Of course, they are not as safe as, say, a water pipeline.
I’d like to hear more about why / how displaced topsoil during trenching cannot be replaced (per Puntenney). Isn’t that what is done whey laying field tile?
Ultimately, what is better: releasing the CO2 from the ethanol plants into the atmosphere, or capturing that CO2 and sequestering it in South Dakota.
What is the proposed alternative: shut down South Dakota’s ethanol plants?
From Iowa Public Radio:
“Why should landowners welcome encroachment on their land for a project that doesn’t pay direct dividends to them other than a vague promise that ethanol is good for corn prices,” Richards says. “And why isn’t rent going to be paid for the land or profits shared with farmers?”
Excellent point, Korey. If someone’s going to use my land to make money, they better plan on paying me for the privilege. And if they come on my property without asking and try to take the property without my permission, my price goes way up.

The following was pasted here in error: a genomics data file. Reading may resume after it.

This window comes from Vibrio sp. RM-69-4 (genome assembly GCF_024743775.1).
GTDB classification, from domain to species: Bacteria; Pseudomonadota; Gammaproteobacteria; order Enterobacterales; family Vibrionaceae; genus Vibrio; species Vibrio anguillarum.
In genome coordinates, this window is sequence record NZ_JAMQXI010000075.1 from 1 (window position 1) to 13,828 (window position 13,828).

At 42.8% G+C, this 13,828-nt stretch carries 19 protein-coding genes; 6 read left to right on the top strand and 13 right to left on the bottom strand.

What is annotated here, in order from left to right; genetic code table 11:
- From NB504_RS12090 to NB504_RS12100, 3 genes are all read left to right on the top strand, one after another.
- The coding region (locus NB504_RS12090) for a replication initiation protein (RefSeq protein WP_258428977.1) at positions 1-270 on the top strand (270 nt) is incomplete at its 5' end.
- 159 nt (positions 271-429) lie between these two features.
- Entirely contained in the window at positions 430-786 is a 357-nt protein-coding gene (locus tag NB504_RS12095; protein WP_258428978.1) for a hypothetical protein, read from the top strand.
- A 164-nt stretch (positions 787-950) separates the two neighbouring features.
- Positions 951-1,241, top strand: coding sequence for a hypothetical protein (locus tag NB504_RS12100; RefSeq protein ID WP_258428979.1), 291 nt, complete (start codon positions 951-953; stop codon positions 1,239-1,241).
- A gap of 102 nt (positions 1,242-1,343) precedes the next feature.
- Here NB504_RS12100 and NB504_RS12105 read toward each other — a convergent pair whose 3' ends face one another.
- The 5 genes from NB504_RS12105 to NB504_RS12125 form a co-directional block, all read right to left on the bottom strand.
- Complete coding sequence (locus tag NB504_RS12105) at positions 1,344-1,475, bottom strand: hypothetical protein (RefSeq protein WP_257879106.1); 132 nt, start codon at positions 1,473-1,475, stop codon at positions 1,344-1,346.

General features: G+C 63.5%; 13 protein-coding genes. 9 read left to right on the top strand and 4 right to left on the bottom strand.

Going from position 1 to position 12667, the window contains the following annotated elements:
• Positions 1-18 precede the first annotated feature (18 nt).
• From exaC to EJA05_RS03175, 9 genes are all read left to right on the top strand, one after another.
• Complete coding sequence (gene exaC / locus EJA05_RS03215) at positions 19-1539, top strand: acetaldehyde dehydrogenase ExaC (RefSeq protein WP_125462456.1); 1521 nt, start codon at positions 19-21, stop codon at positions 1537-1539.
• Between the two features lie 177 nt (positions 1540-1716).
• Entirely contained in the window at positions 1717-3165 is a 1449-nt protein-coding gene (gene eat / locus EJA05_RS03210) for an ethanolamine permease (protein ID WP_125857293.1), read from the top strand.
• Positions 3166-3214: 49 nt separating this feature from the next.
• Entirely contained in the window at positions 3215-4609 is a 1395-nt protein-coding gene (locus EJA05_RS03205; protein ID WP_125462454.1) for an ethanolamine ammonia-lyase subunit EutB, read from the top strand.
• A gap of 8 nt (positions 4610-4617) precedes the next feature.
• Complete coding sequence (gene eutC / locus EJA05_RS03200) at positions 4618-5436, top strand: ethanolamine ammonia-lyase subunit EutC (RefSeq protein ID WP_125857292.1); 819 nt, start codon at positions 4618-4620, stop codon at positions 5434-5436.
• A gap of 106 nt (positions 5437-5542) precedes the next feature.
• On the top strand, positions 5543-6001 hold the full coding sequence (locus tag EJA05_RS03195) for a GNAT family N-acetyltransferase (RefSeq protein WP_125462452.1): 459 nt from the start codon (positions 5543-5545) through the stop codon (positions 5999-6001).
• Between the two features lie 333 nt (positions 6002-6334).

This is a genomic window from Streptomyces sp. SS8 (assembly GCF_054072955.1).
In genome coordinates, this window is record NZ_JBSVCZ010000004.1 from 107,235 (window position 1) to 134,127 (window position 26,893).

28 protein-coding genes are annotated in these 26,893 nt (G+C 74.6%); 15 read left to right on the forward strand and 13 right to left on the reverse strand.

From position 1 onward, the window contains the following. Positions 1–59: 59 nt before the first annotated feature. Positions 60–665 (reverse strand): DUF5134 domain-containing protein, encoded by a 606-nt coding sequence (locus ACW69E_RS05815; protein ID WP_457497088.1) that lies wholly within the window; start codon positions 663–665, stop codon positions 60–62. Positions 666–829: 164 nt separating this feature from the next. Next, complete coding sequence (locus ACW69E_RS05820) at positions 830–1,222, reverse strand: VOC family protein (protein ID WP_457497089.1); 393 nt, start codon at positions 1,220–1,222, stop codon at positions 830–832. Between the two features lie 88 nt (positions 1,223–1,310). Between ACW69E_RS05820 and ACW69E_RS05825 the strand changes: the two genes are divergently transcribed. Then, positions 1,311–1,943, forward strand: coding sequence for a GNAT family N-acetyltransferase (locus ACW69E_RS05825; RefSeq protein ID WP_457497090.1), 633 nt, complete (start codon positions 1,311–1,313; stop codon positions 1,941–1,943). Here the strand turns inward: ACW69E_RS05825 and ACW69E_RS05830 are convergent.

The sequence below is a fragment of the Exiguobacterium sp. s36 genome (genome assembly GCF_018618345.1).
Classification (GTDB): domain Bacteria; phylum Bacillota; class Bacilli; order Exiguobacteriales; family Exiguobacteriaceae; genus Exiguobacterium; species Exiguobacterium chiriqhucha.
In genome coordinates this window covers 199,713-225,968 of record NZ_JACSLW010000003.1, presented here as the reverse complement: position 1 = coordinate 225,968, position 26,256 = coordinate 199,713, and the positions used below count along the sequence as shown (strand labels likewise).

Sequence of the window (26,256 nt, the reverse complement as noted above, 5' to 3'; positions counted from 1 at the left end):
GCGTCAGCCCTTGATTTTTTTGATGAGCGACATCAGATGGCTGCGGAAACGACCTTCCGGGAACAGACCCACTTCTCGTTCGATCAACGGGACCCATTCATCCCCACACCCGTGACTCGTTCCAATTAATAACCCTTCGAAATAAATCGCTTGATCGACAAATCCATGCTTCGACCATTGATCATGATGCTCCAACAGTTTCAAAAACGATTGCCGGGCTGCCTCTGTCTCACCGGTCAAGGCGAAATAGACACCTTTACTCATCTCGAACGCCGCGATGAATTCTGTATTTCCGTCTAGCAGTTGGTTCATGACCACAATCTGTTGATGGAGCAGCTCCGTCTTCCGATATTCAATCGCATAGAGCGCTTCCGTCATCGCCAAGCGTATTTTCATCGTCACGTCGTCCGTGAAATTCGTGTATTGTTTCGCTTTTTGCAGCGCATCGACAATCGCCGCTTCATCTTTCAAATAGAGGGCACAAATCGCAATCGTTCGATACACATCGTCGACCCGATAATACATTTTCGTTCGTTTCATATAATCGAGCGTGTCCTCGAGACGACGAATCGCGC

Oh, and if Dan Lederman is doing the asking, my price automatically doubles.
Yeah the ethanol boys will save Merica, just the way filtered cigarettes saved your lungs.
If carbon capture is so benign, why not inject it at point of production? It isn’t like carbon gets a cheap thrill out of riding in a subway, as it were.
The cancellation of KXL means cheap steel pipe.
Mike from Iowa:
Reference why not inject CO2 at the point of production:
This USGS publication provides a little information regarding why CO2 sequestration in the Williston Basin appears attractive:
What Mother never told you about deep earth injection of wastewater, etc., and you better learn this……
The revelation has implications for climate change. One popular proposal for mitigating the effects of carbon pollution is to capture carbon dioxide waste and pump it deep underground. The theory is that, in so doing, industries can continue to engage in practices that produce this type of waste without harming the environment. Yet if carbon capture and storage triggers the same seismic dynamics as the wastewater from fracking, there could indeed be harm through that method.
“If carbon capture is going to be done at a scale that is going to combat climate change, then significant amounts of volume need to be put in the ground,” Schultz explained. “You might expect then also getting these types of earthquakes the more volume that you store.”